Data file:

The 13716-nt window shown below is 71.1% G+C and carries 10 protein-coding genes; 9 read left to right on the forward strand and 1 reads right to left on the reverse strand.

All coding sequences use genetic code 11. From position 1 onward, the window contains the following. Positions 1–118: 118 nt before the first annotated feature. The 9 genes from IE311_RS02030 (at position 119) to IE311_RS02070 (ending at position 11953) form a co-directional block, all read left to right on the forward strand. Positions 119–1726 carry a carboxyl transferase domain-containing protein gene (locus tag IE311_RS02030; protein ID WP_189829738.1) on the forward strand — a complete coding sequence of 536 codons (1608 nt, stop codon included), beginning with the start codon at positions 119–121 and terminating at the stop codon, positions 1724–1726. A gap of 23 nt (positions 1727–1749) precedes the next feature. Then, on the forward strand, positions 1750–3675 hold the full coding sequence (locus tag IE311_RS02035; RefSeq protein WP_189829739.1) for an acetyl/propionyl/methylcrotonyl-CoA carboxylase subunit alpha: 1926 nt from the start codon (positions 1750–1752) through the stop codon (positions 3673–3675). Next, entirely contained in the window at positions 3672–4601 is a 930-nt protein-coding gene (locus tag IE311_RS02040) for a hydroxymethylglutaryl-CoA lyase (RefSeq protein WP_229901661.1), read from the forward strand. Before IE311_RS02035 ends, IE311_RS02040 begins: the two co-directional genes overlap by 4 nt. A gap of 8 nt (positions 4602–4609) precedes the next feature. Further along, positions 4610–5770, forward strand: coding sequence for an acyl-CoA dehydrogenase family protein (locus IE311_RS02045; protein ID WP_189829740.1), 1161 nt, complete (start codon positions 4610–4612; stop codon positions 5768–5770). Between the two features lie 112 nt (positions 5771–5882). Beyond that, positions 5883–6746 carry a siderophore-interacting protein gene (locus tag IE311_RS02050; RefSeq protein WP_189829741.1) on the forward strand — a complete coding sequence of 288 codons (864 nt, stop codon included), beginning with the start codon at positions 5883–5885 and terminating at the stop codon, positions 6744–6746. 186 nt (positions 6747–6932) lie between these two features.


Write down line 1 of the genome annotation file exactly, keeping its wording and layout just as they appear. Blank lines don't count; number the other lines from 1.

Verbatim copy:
The 13716-nt window shown below is 71.1% G+C and carries 10 protein-coding genes; 9 read left to right on the forward strand and 1 reads right to left on the reverse strand.